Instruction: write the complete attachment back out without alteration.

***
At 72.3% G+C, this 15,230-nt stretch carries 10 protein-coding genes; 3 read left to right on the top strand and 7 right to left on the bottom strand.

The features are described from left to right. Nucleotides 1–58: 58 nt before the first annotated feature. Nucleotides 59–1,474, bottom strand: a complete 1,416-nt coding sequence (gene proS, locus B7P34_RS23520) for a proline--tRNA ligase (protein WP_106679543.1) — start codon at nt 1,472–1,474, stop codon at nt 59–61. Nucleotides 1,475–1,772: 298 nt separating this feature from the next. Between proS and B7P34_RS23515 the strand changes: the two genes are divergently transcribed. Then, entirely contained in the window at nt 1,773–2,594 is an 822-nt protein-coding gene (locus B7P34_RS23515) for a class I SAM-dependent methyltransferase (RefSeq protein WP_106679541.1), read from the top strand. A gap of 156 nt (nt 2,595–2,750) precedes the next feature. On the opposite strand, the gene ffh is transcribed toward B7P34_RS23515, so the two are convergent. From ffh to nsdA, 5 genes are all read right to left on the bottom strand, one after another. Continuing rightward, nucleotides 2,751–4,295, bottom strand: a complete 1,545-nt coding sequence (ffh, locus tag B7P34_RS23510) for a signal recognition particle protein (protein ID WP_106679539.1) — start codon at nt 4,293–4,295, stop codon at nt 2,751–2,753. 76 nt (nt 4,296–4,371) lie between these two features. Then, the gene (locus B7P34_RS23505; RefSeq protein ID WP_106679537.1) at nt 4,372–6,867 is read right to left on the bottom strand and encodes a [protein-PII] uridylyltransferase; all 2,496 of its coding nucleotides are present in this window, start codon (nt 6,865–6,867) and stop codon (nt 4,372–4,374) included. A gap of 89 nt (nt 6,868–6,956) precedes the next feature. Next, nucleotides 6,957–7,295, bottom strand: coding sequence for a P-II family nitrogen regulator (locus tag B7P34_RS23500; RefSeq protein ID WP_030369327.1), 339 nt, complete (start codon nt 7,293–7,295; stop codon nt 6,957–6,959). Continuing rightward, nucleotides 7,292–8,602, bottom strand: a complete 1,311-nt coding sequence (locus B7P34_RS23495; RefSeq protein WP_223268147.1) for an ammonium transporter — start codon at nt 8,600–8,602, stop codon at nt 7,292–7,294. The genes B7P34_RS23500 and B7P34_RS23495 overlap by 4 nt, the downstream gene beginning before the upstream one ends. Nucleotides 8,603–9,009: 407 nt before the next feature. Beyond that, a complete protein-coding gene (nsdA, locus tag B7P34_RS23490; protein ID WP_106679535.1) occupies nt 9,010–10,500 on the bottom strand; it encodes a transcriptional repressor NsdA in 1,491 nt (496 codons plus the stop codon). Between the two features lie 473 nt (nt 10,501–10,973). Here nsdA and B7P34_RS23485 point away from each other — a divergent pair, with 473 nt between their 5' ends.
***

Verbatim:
At 72.3% G+C, this 15,230-nt stretch carries 10 protein-coding genes; 3 read left to right on the top strand and 7 right to left on the bottom strand.

The features are described from left to right. Nucleotides 1–58: 58 nt before the first annotated feature. Nucleotides 59–1,474, bottom strand: a complete 1,416-nt coding sequence (gene proS, locus B7P34_RS23520) for a proline--tRNA ligase (protein WP_106679543.1) — start codon at nt 1,472–1,474, stop codon at nt 59–61. Nucleotides 1,475–1,772: 298 nt separating this feature from the next. Between proS and B7P34_RS23515 the strand changes: the two genes are divergently transcribed. Then, entirely contained in the window at nt 1,773–2,594 is an 822-nt protein-coding gene (locus B7P34_RS23515) for a class I SAM-dependent methyltransferase (RefSeq protein WP_106679541.1), read from the top strand. A gap of 156 nt (nt 2,595–2,750) precedes the next feature. On the opposite strand, the gene ffh is transcribed toward B7P34_RS23515, so the two are convergent. From ffh to nsdA, 5 genes are all read right to left on the bottom strand, one after another. Continuing rightward, nucleotides 2,751–4,295, bottom strand: a complete 1,545-nt coding sequence (ffh, locus tag B7P34_RS23510) for a signal recognition particle protein (protein ID WP_106679539.1) — start codon at nt 4,293–4,295, stop codon at nt 2,751–2,753. 76 nt (nt 4,296–4,371) lie between these two features. Then, the gene (locus B7P34_RS23505; RefSeq protein ID WP_106679537.1) at nt 4,372–6,867 is read right to left on the bottom strand and encodes a [protein-PII] uridylyltransferase; all 2,496 of its coding nucleotides are present in this window, start codon (nt 6,865–6,867) and stop codon (nt 4,372–4,374) included. A gap of 89 nt (nt 6,868–6,956) precedes the next feature. Next, nucleotides 6,957–7,295, bottom strand: coding sequence for a P-II family nitrogen regulator (locus tag B7P34_RS23500; RefSeq protein ID WP_030369327.1), 339 nt, complete (start codon nt 7,293–7,295; stop codon nt 6,957–6,959). Continuing rightward, nucleotides 7,292–8,602, bottom strand: a complete 1,311-nt coding sequence (locus B7P34_RS23495; RefSeq protein WP_223268147.1) for an ammonium transporter — start codon at nt 8,600–8,602, stop codon at nt 7,292–7,294. The genes B7P34_RS23500 and B7P34_RS23495 overlap by 4 nt, the downstream gene beginning before the upstream one ends. Nucleotides 8,603–9,009: 407 nt before the next feature. Beyond that, a complete protein-coding gene (nsdA, locus tag B7P34_RS23490; protein ID WP_106679535.1) occupies nt 9,010–10,500 on the bottom strand; it encodes a transcriptional repressor NsdA in 1,491 nt (496 codons plus the stop codon). Between the two features lie 473 nt (nt 10,501–10,973). Here nsdA and B7P34_RS23485 point away from each other — a divergent pair, with 473 nt between their 5' ends.